Wurm Online is a 3D massively multiplayer online video game developed by Code Club AB (formerly known as Oneto free AB) in Motala, Sweden. Development started in 2003 by friends Rolf Jansson and Markus Persson, and it was released for personal computers using Java in 2006. Both players versus player and realm versus realm combat are possible in the game.

Wurm Online
Designer(s)Rolf Jansson
Markus Persson


Wurm Online is a sandbox MMO game. Players can construct buildings such as walls and houses, mine and gather resources to craft tools, terraform the land, tunnel underground, as well as many other sandbox actions. There are multiple servers to play on, each an island separated from the others by the sea that can be crossed. Players can create and join villages and alliances with other players, and form Kingdoms on the Player vs Player servers to conquer land and fight for glory.

There is a crafting and skill system, where to craft an item, the player must have the required skill and items, but the player's skill level and the quality of the items used to affect the time it takes to craft and the quality of the resulting item. Wurm Online has hundreds of skills, ranging from carpentry and smithing to the specific tool and weapons skills, and even religion stats, allowing for a wide range of specialization and therefore industries emerge where players can co-operate with each other to achieve goals and complete projects.

The game also has a religious system, where one can choose to worship one of a handful of gods and gain bonuses and the ability to cast spells based on that god and their devotion to them. The player's favor with their god can be increased by participating in missions regarding that god. On PvP servers, there are many kingdoms, some created by the players, that are constantly rising and falling as players raid enemy settlements and claim land for their kingdom. As a result, the game has a rich history that can be seen and learned from by playing the game and engaging with other players.[1]


An example of the user interface for Wurm Online in 2012

Wurm is developed in Java and uses OpenGL for rendering the game. Development of the game was started by Rolf Jansson and Markus Persson.[2] Wurm first started its Beta stage in 2003, and had its official release in 2006.[3][better source needed] In 2007, Markus Persson left the company. When asked if Wurm would shut down due to his resigning, Markus said "Wurm's not going anywhere."[4][user-generated source] In 2008, the main developer began publishing a blog.[5]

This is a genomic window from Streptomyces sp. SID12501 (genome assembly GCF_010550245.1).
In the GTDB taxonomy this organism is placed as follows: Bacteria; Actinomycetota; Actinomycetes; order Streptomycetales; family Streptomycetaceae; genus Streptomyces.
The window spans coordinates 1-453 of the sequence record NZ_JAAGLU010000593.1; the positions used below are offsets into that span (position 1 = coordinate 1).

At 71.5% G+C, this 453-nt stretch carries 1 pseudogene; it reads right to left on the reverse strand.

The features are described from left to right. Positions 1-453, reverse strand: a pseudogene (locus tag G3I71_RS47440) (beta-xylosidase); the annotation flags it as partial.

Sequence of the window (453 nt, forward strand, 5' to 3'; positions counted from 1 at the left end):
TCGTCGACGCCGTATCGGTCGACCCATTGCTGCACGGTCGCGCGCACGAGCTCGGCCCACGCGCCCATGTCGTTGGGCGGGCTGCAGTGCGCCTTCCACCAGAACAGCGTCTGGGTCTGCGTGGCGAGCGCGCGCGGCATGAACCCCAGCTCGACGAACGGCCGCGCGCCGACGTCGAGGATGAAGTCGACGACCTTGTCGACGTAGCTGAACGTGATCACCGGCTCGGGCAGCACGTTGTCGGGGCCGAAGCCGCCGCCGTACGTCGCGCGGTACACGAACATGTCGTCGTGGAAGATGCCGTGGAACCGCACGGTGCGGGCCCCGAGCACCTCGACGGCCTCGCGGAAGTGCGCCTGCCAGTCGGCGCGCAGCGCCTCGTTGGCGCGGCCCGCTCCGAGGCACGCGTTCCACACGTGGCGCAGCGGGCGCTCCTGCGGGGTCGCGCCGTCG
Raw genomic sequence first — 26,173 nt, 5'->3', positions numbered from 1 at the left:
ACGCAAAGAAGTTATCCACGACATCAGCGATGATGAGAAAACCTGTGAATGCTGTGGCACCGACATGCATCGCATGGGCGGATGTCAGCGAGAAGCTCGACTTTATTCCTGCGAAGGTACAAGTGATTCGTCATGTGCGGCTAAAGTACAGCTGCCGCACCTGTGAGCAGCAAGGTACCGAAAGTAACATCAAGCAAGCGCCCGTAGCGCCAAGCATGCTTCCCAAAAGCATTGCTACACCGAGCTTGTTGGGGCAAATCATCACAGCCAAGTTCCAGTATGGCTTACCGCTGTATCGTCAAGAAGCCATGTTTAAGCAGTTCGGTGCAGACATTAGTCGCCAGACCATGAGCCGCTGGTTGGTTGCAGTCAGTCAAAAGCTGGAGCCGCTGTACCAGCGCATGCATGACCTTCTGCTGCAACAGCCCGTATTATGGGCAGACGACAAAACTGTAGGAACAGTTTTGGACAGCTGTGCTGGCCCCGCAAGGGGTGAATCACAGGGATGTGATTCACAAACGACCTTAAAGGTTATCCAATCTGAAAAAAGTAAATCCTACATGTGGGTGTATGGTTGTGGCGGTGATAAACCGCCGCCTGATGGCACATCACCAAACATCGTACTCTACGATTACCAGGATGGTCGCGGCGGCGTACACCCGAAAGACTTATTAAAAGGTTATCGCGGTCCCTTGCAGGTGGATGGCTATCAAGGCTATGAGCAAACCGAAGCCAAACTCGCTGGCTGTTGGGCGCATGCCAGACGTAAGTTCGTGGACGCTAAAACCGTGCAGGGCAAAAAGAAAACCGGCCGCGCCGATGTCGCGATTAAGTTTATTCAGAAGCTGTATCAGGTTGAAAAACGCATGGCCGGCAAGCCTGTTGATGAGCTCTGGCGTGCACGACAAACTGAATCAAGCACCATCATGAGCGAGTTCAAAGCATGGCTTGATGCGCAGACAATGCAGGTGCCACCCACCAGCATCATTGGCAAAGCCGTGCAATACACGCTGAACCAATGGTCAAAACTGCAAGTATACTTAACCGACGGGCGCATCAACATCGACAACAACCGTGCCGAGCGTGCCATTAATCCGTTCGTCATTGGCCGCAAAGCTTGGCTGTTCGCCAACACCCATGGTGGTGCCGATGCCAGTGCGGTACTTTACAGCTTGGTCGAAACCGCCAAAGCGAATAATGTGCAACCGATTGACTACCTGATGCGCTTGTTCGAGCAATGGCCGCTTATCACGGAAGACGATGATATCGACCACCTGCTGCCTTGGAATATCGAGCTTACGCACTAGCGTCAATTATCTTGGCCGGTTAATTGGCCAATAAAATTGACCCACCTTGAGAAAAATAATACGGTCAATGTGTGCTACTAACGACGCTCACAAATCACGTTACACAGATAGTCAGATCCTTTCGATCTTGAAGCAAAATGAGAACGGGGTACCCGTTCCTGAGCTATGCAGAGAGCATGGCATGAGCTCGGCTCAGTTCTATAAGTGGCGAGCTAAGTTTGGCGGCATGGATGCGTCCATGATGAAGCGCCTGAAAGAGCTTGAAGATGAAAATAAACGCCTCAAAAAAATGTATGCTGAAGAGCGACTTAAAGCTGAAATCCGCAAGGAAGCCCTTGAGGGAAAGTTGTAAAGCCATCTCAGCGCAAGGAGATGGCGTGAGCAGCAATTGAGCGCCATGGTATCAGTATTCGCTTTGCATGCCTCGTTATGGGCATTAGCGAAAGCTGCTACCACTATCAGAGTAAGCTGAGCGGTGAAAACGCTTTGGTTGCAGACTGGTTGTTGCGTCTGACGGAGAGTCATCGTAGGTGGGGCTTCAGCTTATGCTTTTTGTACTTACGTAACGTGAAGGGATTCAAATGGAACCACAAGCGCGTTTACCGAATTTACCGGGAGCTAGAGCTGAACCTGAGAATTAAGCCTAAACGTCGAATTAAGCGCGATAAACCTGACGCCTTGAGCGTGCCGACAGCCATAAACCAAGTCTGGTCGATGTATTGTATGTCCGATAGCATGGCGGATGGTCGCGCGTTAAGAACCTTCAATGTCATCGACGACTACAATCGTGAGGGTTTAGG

In 2011, the main developer hired their first paid employee, a client developer who has since been responsible for an overhaul of the lighting system. This was later followed by a lead artist being hired by the developer,[6] resulting in a total of two known employees as of July 2011. The game was officially released in 2012.

On 21 October 2015, a standalone version of Wurm Online, known as Wurm Unlimited, was released. It contains the same gameplay (with variable rules), but is a one-time purchase rather than having a limited free trial and monthly fee, and is played on player-run servers instead of the main official servers.[7]


Massively.com has, since 2012, began regularly featuring Wurm, often doing livestreams of the game and regularly posting news updates about Wurm. Massively have often praised Wurm for its do-what-you-want freedom and for truly being a "sandbox" MMO with many different skills and abilities, criticizing only the "maintenance mode" that occurs when maintaining a (large) deed/village.[8]

Tisthammer examined it in a "First Impressions" review. The distant landscapes were highlighted for their photographic quality, and the main appeal was seen in the interactivity of the world. However, overall, it failed to keep the reviewer's attention, feeling that MUD-style text-based combat has been eclipsed by modern MMORPGs.[9]

A PC Gamer review after the official release was critical, with a score of 68%, citing the time commitment required as well as the lack of creativity in what a player could accomplish.[10]

Christopher Steele of Topfreemmorpg.net praised Wurm Online's gameplay and noted that it "provides a true challenge to the players."[11]

MMO Sandboxes' reviewer Crescent Wolf described it as a "true sandbox title" and that "if you ever wanted to experience how a true sandbox game looks like here you have it."[12]


  1. ^ "Wurm Online on Steam". store.steampowered.com. Retrieved 9 May 2022.
  2. ^ McDougal, Jaz (29 July 2010). "Community heroes: Notch, for Minecraft". PC Gamer. Retrieved 3 August 2010.
  3. ^ "Wurm Online". Wurm Online. Retrieved 25 October 2011.
  4. ^ "User:Notch – Wurmpedia".
  5. ^ "Wurm Online Developer Blog". Wurmonline.com. 6 March 2013. Retrieved 25 October 2011.
  6. ^ Wurm Online (12 July 2011). "Lead Artist Hired". Wurmonline.com. Retrieved 5 April 2012.
  7. ^ "Wurm Unlimited Store Page". Steam. Retrieved 21 October 2015.
  8. ^ "Yahoo". massively.joystiq.com.
  9. ^ Gourley, Danny (1 July 2008). "Wurm Online: First Impressions". TenTonHammer. Retrieved 24 December 2010. I only can say that it failed to hold my attention.
  10. ^ Cobbett, Richard (2 February 2013). "Wurm Online review". PC Gamer. Retrieved 18 February 2013.
  11. ^ Steele, Christopher (27 June 2014). "Wurm Online Review". Retrieved 10 October 2014.
  12. ^ Wolf, Crescent (2 January 2014). "Wurm Online Review". Retrieved 10 October 2014.

Further reading

External links